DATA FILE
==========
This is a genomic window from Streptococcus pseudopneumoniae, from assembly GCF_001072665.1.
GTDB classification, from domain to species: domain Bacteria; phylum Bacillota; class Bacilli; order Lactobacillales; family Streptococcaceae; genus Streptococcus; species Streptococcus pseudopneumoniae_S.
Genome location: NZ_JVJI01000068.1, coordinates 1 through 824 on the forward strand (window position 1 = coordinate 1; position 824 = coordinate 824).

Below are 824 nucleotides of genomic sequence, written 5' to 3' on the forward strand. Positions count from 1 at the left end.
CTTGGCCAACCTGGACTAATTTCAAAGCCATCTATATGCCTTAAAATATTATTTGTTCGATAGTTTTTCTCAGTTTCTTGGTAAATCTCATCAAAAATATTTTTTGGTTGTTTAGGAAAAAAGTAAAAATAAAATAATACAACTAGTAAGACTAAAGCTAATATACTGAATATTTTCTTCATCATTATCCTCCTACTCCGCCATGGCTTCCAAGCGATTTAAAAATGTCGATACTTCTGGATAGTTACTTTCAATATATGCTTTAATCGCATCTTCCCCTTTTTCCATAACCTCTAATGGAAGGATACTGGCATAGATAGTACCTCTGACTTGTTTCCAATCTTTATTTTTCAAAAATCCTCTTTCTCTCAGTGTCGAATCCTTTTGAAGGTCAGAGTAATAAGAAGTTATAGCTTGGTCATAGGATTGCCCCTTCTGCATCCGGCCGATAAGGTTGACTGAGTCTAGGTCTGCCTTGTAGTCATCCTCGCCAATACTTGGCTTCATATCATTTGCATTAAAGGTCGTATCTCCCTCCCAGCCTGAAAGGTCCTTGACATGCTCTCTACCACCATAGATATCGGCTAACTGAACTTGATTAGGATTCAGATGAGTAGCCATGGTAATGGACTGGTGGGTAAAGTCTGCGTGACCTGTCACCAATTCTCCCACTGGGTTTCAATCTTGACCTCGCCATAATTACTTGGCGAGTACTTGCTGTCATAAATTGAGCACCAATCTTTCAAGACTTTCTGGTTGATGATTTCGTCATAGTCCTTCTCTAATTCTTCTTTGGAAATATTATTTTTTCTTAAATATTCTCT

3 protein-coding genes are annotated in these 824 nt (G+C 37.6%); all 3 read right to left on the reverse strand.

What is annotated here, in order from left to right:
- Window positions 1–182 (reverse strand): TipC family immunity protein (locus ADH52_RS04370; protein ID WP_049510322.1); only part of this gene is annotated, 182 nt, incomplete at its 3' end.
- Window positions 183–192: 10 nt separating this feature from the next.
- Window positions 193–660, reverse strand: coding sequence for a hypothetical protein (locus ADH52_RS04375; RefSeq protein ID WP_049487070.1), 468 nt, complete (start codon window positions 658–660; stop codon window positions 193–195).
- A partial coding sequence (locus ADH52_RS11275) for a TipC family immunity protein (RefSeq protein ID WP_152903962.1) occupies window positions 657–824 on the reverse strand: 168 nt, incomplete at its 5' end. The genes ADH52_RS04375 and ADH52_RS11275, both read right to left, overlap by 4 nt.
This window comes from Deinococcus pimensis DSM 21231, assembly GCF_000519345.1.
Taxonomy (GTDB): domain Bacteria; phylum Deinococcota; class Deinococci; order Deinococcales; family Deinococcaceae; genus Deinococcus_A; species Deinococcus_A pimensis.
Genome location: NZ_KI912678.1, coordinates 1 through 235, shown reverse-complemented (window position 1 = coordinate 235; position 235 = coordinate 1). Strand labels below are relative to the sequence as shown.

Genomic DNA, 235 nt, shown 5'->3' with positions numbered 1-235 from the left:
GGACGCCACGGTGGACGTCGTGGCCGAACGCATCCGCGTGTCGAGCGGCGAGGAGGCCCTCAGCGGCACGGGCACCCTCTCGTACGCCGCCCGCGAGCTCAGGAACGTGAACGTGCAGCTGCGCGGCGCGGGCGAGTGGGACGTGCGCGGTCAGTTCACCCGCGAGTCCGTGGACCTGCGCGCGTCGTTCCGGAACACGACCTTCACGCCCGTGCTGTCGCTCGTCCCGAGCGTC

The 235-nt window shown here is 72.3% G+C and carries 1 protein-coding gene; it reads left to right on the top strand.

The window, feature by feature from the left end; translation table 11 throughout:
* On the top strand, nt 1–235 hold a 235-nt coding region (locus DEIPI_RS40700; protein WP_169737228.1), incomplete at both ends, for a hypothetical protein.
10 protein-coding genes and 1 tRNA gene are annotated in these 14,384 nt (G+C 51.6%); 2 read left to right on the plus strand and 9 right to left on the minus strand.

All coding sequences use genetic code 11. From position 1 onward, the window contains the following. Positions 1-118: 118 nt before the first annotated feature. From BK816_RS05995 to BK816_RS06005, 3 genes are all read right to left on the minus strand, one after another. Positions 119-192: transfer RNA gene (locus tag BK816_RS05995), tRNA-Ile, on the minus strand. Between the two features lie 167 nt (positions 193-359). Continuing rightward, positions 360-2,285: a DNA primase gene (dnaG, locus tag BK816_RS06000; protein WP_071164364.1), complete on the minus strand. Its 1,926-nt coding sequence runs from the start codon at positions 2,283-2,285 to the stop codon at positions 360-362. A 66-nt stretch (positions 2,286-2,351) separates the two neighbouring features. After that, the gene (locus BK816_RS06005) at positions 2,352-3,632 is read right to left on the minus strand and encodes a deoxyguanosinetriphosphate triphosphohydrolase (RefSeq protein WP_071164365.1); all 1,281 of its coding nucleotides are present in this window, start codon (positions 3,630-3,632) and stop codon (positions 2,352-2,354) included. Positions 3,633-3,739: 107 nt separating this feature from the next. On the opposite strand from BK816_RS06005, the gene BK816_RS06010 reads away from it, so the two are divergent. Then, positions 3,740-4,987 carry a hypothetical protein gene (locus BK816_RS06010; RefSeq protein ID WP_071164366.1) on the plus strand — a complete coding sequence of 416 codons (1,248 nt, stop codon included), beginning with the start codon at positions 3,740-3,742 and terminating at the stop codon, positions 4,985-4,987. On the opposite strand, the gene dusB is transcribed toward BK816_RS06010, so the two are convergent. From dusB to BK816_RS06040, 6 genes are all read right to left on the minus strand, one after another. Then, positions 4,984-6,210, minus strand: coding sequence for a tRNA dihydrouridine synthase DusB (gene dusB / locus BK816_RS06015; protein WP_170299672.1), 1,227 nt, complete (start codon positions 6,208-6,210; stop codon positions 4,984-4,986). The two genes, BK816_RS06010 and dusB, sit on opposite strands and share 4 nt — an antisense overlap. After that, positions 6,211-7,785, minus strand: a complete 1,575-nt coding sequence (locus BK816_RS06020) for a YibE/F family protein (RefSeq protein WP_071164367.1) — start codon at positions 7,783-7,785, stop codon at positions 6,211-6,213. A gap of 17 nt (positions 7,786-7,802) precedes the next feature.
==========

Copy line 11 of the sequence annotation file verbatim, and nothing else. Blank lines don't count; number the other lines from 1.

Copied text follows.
- A partial coding sequence (locus ADH52_RS11275) for a TipC family immunity protein (RefSeq protein ID WP_152903962.1) occupies window positions 657–824 on the reverse strand: 168 nt, incomplete at its 5' end. The genes ADH52_RS04375 and ADH52_RS11275, both read right to left, overlap by 4 nt.